In embodiments of the present invention, calibration of the positional audio system may be performed so that spatialization of warning events is accurately conveyed to driver 170. This may involve determining the driver's head position. For example, driver 170 may focus on a certain point of the dashboard (e.g., a light, or gauge) and adjust the calibration of the positional audio system so that a noise or signal appears to come from that point. In embodiments of the present invention, the calibration parameters (e.g., driver's height) may be saved and associated with the seat position settings for the driver's seat of vehicle 100 (e.g., in memory 117). Thus, if driver 170 uses a pre-set system which stores the seat position settings for a particular driver, the calibration parameters for that driver can be accessed when the driver recalls the seat position settings.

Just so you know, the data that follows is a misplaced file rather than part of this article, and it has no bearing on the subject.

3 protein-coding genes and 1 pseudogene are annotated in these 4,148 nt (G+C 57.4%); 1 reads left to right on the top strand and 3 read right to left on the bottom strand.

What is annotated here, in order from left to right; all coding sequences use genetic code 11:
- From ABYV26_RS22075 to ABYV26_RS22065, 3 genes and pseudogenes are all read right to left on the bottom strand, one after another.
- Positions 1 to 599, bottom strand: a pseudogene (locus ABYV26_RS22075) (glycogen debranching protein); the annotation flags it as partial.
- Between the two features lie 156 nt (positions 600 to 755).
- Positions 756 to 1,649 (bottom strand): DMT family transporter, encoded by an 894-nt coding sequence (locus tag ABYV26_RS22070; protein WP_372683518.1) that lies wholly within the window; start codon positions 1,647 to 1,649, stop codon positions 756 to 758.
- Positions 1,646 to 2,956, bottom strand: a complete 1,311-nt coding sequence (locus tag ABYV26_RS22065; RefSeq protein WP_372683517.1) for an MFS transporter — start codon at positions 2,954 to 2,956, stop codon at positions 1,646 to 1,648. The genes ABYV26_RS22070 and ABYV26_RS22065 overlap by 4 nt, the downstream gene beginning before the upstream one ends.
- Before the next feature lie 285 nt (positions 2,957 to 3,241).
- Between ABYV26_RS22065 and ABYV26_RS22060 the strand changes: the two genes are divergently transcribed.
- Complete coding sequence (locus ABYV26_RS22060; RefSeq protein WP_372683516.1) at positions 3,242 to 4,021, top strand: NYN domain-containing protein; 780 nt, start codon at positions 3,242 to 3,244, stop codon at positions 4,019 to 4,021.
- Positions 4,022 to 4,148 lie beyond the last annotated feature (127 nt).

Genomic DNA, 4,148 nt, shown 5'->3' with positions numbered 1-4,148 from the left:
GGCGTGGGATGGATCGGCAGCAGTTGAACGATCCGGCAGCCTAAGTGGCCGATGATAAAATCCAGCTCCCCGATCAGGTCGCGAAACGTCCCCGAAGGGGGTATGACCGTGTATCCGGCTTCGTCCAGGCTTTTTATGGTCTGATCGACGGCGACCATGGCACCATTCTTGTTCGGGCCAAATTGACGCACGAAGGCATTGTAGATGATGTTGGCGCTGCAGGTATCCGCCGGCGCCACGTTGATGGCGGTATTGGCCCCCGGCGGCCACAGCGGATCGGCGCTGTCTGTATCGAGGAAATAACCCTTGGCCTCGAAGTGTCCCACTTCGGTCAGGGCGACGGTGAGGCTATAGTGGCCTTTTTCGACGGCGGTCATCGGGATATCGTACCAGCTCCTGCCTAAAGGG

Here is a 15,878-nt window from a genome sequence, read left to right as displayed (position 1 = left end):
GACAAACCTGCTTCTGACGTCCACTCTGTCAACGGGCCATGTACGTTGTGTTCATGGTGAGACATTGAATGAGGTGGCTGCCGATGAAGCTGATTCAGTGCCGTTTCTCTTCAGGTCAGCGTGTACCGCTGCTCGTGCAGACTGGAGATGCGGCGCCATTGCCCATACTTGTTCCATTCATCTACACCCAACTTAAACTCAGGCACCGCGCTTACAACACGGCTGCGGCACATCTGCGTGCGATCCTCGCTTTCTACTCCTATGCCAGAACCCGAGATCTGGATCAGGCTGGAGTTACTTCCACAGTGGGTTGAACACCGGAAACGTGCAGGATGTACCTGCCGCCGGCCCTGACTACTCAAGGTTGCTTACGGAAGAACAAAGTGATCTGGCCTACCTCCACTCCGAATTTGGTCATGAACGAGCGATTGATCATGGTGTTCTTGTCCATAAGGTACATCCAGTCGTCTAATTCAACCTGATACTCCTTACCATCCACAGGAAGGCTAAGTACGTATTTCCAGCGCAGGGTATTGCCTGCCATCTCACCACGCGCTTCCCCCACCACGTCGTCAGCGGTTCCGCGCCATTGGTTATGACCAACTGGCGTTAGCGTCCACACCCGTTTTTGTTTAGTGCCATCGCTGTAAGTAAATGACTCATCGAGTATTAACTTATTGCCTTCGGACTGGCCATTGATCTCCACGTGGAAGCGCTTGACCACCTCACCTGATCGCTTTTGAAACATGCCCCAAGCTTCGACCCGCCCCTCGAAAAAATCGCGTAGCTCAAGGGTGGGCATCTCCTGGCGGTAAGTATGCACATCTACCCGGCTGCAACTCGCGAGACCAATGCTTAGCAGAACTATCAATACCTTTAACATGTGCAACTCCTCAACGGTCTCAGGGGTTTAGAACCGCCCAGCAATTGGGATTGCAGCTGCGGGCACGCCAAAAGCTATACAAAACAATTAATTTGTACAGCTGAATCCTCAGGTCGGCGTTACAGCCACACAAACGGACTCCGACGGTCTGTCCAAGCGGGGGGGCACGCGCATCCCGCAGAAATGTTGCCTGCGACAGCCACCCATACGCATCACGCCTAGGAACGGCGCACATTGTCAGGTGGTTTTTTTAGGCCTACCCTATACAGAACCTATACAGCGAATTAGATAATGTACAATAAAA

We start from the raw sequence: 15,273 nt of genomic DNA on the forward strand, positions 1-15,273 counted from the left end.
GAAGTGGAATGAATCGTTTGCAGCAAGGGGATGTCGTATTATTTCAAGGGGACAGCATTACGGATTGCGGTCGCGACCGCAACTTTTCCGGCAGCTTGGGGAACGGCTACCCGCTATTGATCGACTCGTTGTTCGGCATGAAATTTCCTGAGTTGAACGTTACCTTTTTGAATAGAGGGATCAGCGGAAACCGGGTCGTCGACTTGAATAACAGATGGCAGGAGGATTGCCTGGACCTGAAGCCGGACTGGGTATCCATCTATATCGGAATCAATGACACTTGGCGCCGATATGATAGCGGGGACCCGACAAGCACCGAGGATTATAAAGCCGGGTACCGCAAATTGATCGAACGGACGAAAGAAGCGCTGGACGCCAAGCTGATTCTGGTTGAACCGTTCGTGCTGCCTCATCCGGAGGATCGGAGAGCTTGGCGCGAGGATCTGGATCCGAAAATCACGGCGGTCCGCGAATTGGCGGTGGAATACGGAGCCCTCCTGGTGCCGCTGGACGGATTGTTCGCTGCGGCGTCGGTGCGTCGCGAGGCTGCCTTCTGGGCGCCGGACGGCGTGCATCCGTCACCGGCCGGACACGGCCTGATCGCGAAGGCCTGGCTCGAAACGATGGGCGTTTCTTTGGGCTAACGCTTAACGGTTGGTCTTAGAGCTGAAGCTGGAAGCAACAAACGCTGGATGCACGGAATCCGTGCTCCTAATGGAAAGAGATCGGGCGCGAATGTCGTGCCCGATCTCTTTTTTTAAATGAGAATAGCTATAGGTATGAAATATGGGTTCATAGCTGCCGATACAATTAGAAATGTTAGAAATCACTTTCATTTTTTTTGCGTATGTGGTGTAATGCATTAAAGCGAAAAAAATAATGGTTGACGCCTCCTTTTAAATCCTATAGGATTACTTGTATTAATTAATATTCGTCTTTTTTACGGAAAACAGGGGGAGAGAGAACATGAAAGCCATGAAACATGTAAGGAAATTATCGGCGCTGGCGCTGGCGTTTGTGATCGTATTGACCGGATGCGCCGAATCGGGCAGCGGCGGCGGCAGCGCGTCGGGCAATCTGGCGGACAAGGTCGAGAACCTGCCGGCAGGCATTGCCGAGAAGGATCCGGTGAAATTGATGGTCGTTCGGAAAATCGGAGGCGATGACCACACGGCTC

In embodiments of the present invention, head tracking system 132 determines the location and/or orientation of the driver's 170 head. Head tracking systems are commercially available which utilize a camera, or other image capture device, and an algorithm to detect a person's head and determine the orientation thereof. In embodiments of the present invention, head tracking system 132 is used to indicate to controller 110 when driver 170 has moved the location and/or orientation of their head. In so doing, the parameters of the positional audible warnings or cues generated by controller 110 can be modified such that driver 170 still continues to perceive the correct direction of the warning when his/her head is turned. In other words, the direction of the audible warning will not appear to shift when driver 170 turns his/her head.